Those distinctions, however, are considerably less meaningful when it comes to American presidents, whose words are understood to be not merely their own, but the nation’s. Presidential words are traditionally the work of many behind-the-scenes writers; even when those words are spoken and “off the cuff”—even when they’re uttered in impromptu press conferences or on whimsical comedy shows—they have still, traditionally, adopted the deliberately calibrated approaches of text. Let me be clear, President Obama would say. Read my lips, George H. W. Bush put it, ruinously.

This caution, certainly, can be a frustration to people who simply want to know what a president is thinking. There’s a reason that “scripted,” in the political context, is usually something of a slur. In a broader sense, though, the sanctity of presidential words has long been an element of the compact between the presidency and the public. He will speak intentionally, the promise goes. He will speak carefully. He will speak understanding that he is speaking not merely for himself, but for all Americans. He will speak with the knowledge that, though he may be president, his mind—his particular sense of the world—is not the only one that matters.

Donald Trump rejects these norms. He treats his Twitter feed not as President Obama treated his—as a platform through which the White House, with all the institutions embedded in it, might speak to the nation—but as a mainline to the presidential mind. All the insults. All the typos. All the statements that would seem to suggest national policy, coming as they do from the president, but that often amount simply to angry observations. When President Trump speaks, in other words, he speaks for himself—often to the surprise and occasionally to the horror of the people charged with sending messages on behalf of the White House. It’s one reason Trump’s admirers admire him: the honesty of it, the ease of it, the rip-out-the-middleman efficiency of it. President Trump tells it like it is, they note. No political correctness here. No compromise here.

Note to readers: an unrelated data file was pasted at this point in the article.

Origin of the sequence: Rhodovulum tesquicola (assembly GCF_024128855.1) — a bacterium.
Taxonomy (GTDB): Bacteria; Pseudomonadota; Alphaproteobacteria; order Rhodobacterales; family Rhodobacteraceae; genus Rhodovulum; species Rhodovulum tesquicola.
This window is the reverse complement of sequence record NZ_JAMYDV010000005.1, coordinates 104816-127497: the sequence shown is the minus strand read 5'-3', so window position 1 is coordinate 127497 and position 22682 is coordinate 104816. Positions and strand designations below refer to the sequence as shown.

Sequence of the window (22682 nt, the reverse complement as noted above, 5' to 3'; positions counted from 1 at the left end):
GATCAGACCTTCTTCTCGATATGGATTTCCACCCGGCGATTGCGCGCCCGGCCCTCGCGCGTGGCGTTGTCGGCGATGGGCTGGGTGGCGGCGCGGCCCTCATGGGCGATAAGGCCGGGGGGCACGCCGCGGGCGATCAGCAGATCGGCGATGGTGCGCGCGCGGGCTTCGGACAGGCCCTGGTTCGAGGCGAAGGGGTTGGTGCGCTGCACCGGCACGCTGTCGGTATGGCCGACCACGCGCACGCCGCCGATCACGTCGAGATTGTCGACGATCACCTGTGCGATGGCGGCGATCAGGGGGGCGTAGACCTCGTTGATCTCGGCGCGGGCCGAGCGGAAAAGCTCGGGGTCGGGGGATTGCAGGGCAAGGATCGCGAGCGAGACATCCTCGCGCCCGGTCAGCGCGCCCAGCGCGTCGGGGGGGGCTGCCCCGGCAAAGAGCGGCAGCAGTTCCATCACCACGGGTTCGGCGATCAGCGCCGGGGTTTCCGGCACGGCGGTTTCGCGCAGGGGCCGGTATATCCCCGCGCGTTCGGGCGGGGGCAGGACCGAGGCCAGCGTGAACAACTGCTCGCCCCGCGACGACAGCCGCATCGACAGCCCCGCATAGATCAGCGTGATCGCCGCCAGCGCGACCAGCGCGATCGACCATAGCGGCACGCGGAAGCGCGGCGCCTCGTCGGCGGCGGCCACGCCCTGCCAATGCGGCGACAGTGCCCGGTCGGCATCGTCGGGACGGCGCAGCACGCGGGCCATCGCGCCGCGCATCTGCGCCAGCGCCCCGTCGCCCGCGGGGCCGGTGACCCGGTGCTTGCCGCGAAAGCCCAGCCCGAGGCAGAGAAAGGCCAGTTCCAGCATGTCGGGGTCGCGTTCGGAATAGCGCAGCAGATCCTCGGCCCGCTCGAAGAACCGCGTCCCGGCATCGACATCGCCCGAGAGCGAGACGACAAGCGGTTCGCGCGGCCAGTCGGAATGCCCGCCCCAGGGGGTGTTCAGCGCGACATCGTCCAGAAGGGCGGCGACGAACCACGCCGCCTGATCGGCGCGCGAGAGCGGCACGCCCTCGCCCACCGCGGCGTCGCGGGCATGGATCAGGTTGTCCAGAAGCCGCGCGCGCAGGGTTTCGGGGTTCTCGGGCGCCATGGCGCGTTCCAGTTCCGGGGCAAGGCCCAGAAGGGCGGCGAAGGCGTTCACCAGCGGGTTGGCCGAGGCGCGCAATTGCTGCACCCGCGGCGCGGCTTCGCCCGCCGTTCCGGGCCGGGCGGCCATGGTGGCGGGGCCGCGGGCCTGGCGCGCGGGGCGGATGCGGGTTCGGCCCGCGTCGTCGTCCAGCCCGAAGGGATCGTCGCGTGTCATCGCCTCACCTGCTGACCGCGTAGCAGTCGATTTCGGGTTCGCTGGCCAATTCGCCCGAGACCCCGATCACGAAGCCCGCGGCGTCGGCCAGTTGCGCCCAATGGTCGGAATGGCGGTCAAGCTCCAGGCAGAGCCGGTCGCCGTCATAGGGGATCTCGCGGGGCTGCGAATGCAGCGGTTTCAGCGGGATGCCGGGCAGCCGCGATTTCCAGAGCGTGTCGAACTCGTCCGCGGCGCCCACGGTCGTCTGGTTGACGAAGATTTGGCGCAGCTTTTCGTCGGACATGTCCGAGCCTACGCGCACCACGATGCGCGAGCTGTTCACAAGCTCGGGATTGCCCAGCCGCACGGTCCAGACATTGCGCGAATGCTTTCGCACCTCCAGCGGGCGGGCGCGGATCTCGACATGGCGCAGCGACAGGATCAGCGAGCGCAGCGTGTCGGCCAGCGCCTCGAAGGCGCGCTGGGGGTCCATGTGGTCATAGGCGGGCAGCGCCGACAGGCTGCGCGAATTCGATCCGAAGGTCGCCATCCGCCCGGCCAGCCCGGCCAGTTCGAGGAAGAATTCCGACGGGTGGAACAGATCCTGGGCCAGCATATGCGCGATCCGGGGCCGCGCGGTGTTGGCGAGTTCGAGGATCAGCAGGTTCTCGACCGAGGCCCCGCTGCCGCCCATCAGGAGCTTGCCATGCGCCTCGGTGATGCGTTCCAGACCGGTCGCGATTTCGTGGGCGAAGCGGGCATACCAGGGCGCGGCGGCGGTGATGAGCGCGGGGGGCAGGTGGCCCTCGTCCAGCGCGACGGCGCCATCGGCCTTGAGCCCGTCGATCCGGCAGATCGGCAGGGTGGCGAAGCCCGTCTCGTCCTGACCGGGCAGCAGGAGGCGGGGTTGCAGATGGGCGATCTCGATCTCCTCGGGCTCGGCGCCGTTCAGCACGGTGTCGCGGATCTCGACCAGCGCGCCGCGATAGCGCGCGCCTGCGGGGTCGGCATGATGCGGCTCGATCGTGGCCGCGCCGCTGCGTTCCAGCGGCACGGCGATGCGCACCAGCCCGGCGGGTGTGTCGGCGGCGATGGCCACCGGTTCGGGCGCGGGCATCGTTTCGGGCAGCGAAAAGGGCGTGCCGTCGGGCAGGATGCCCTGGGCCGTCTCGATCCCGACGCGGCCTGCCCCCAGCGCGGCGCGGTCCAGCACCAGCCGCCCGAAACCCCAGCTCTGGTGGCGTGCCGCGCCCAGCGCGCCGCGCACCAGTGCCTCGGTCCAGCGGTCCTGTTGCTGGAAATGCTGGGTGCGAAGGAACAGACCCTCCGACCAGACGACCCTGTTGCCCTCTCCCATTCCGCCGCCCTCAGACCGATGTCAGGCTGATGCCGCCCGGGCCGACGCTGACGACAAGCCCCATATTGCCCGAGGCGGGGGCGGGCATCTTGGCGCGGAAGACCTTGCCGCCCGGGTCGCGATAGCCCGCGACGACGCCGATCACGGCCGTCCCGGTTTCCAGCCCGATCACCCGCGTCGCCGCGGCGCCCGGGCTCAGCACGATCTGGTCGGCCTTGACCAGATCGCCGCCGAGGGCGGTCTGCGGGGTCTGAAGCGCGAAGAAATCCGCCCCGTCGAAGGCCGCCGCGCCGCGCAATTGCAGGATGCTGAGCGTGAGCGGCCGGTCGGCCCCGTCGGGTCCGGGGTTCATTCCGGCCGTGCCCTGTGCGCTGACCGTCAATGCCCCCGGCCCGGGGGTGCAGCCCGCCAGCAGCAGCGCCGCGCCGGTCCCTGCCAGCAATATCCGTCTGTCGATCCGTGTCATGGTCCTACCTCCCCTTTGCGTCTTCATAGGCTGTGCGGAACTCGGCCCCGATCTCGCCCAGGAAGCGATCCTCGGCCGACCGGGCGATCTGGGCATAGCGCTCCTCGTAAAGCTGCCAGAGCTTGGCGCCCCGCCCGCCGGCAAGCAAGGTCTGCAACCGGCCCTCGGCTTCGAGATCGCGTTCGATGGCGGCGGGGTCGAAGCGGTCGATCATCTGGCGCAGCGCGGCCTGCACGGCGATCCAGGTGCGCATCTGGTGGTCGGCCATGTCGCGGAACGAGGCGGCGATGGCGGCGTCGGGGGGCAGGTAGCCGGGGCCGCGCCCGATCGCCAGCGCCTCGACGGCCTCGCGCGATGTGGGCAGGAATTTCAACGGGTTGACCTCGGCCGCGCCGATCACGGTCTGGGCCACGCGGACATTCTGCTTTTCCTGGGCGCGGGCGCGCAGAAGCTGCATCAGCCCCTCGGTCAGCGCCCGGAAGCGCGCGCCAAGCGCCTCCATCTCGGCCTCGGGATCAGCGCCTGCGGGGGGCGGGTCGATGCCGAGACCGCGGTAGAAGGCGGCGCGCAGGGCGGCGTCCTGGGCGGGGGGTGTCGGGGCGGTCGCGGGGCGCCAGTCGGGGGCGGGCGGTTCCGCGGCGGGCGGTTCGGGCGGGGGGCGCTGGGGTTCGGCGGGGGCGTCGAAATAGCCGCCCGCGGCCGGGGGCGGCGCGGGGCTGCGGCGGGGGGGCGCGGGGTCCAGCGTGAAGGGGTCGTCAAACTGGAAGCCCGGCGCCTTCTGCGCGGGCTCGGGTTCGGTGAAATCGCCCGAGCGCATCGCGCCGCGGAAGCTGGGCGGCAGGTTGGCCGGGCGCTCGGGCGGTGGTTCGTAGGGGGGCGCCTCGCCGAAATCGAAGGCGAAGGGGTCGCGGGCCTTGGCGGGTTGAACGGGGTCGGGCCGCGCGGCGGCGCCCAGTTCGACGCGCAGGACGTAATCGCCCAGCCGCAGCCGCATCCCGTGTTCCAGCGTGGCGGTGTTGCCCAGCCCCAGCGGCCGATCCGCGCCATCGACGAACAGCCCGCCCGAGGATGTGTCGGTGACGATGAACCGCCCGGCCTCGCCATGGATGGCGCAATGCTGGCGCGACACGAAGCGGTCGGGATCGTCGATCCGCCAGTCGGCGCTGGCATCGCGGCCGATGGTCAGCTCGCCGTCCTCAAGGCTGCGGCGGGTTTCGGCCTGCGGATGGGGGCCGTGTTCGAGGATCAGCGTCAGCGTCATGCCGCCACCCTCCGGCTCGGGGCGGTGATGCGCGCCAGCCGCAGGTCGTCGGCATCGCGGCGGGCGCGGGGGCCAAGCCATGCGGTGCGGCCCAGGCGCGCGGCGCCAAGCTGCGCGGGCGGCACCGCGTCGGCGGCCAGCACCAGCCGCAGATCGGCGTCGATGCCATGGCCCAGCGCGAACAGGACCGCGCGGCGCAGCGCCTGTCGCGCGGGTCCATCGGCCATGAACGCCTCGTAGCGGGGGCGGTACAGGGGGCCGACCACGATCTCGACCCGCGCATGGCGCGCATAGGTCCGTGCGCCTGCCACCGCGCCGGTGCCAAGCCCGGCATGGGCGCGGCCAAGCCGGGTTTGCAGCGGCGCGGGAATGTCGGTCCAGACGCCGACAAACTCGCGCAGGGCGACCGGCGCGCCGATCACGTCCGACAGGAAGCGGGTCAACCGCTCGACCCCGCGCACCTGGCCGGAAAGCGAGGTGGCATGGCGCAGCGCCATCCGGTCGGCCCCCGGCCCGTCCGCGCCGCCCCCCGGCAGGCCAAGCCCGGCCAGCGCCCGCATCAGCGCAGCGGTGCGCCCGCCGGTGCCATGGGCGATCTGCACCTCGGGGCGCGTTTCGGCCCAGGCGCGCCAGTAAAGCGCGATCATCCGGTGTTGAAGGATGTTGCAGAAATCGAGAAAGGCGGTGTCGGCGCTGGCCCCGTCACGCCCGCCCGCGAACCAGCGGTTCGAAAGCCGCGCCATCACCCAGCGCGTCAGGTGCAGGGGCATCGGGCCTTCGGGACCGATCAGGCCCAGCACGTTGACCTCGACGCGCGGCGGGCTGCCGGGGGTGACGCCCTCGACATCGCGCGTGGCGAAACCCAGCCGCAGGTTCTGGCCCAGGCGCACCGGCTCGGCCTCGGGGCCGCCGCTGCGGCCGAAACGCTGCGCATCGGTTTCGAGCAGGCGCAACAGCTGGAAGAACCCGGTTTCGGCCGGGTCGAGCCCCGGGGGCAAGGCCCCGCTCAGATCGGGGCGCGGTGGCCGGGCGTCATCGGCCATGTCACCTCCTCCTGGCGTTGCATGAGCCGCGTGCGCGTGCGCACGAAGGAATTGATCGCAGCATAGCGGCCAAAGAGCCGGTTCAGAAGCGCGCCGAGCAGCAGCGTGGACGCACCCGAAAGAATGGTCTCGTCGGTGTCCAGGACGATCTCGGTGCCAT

The other way of looking at the president’s attitude, though, is the way that is captured so elegantly in Pablo Martinez Monsivais’s image of those curtailed notes: as a rejection of the communal nature of government. Here were words that had been printed out for the president—words that he had delivered to a wounded and weary nation. Here were words that were written down in every meaningful sense of that phrase: carefully selected by a team of committed people, with an eye toward inclusion and an aim at the sweep of history. Words that were edited, and considered, and reconsidered, and calibrated for a country that is as diverse as it is immense.

And, then: Here were those same words, undone in the span of minutes. Here was all that careful writing, and editing, and fact-checking, nullified by the president’s erroneous equivalencies, by his ad-libbed words about the “alt-left” and George Washington. Here was the American president, choosing the workings of his own mind over the workings of the presidency. On Tuesday, President Trump used printed text to remind reporters, and the country, of what he had said before—what he had read before: “We condemn in the strongest possible terms this egregious display of hatred, bigotry, and violence. It has no place in America.” The president added, shifting in subject from the plural “we” to the singular Donald Trump: “And then I went on from there.”